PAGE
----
• Vegan Children in English Secondary Schools: Challenging Norms and Personal Impacts

    Devarakonda, Chandrika; Holt, James; Marshall, Heather (University of Chester, 2023-05)
    As a teacher, teacher educator, and ethical vegan, I have reflected on how animals are used, viewed, taught, and discussed in the school system. Inspired by the work of McDonald, Cevero, and Courtenay (1999), this study aims to explore the experiences of vegans, specifically their ability to challenge normative ideologies. However, unlike previous research, this study focuses on children in UK secondary schools. Giroux's (2001) concept of the hidden curriculum in schools is vital in understanding the experiences shared in this thesis, including the physical environment, school ethos, facilities, and relationships between staff, support staff, and pupils. Schools and education more broadly are viewed as imposing a typical culture that reflects the social structure and power relations of wider society. Importantly, this study highlights how education perpetuates a normalization of consuming animals, replicating existing cultural norms. This thesis provides insight into the experiences of young vegans as they navigate their school life within the context of the broader societal norms and values. The study identifies a gap in the current literature, which fails to consider the experiences of children and young people. The research aims to answer the question of whether vegan children in English schools can challenge the omnivore norm and examines their personal impact. Qualitative research methods were utilized to narrate and understand their day-to-day encounters. The participants are positioned as engaging in parrhesia, or truth-telling, to convey their experiences. This interpretivist practitioner-inquiry draws from a variety of methods, akin to a bricolage, to explore personal experiences and encourage participants to engage in critically reflective conversations. Through the research question "Can young vegans challenge the omnivore norm in English schools, and what is the personal impact?" this study concludes that experiences were predominantly negative, particularly in challenging the pervasive norm of animal consumption within schools. Young vegans faced limited opportunities to challenge these norms and incurred a high personal cost in doing so, which shaped their decisions and identity. These encounters extended beyond the classroom, curriculum, and lessons to the wider school culture. The hidden curriculum serves as a framework for understanding the reproduction and widespread support of overriding norms, including those of omnivores.
  • An illusion of choice: The lived experiences of non-traditional students

    Bamber, Sally; Bacon, Jo; Hopkinson, Sharon C. (University of Chester, 2022-09)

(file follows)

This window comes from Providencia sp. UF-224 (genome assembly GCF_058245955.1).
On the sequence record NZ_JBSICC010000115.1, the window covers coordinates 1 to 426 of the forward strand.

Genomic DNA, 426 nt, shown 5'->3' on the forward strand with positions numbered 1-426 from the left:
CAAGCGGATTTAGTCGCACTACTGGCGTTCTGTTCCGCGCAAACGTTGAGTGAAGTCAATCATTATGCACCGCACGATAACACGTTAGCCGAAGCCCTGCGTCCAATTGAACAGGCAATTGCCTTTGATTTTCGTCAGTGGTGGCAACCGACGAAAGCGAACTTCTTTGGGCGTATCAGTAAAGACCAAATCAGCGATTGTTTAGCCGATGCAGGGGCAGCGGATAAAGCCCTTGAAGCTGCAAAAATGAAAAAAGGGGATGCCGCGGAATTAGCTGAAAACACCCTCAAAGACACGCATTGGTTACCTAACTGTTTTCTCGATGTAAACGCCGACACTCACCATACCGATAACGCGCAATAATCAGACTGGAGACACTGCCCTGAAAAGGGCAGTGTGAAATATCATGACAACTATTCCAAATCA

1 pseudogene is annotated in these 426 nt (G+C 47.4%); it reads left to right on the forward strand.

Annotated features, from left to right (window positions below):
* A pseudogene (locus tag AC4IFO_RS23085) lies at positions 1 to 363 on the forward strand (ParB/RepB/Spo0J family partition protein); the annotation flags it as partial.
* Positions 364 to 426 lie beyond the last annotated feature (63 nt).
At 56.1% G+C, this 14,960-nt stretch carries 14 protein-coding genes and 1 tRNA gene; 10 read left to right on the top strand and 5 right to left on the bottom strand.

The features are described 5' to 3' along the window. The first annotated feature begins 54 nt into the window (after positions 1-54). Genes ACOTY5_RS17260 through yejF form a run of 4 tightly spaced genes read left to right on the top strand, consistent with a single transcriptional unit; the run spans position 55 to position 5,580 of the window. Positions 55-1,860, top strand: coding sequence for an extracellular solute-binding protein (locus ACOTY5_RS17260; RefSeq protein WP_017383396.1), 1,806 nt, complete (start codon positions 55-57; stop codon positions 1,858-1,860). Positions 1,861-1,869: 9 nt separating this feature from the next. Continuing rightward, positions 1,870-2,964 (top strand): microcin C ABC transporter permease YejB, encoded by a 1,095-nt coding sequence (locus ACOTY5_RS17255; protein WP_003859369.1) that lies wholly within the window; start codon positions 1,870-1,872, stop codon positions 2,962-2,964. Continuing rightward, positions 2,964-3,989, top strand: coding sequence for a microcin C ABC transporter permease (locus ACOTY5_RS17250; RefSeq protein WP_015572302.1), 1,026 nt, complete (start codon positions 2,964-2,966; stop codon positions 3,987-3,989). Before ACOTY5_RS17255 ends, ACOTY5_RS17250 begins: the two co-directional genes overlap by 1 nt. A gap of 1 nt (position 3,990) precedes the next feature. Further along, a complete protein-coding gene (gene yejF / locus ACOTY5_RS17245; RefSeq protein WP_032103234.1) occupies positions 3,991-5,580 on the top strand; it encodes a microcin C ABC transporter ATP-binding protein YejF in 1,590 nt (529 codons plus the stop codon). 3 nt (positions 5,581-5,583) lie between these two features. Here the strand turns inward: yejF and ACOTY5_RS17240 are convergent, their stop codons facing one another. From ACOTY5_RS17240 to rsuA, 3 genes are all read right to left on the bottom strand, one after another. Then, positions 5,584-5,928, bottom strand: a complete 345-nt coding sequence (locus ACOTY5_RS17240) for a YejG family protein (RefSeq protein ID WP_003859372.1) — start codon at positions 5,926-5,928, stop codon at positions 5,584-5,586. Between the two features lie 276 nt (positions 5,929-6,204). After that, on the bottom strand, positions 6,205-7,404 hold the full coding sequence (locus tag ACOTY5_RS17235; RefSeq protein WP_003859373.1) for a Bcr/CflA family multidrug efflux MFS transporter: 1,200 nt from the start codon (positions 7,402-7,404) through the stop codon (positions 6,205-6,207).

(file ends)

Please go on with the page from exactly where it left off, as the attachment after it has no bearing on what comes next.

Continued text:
Students with a combination of A levels and BTEC qualifications make up a small but significant number of students entering higher education (HE) in England. There has been limited research into how these students make the decision to study a combination of qualifications or how they feel the combination has supported the transition to university. This study uses Interpretative Phenomenological Analysis to explore the in-depth lived experiences of three students who entered HE at the study university with a combination of A level and BTEC experiences. The study considers the agency the participants perceive they had during decision-making at 16 and 18. It also explores how assessment methods have acted as a structure limiting agency in decision-making. The study considers how the participants’ combination of qualifications has supported their transition to university. Analysis of the participants’ lived experiences identifies three key themes: the impact of assessment type on the students, an exploration of the structures affecting decision-making at 16 and 18, and how post-16 qualifications affect their academic identity. These themes are embedded within the academic/ vocational divide present within the English education system, where academic qualifications are given greater symbolic value, especially for entry to HE. The study uses Bourdieu’s theoretical concepts of doxa, symbolic violence and social reproduction to identify structures that impact on the participants’ agency in their decision-making. It highlights the doxa of A levels as ‘gold standard’ in post-16 education. The study also provides supporting evidence for the continued academic/vocational divide in English post-16 education, through which symbolic violence is enacted on the participants. Symbolic violence is also identified in the government’s policies on assessment, where a focus on examinations reduces the participants’ agency. Indeed, recent changes in assessment in BTECs may limit future students’ opportunities to enter HE through this route. The thesis argues that government policies on assessment serve to reinforce the academic/vocational dichotomy and this may lead to social reproduction rather than widening participation to HE.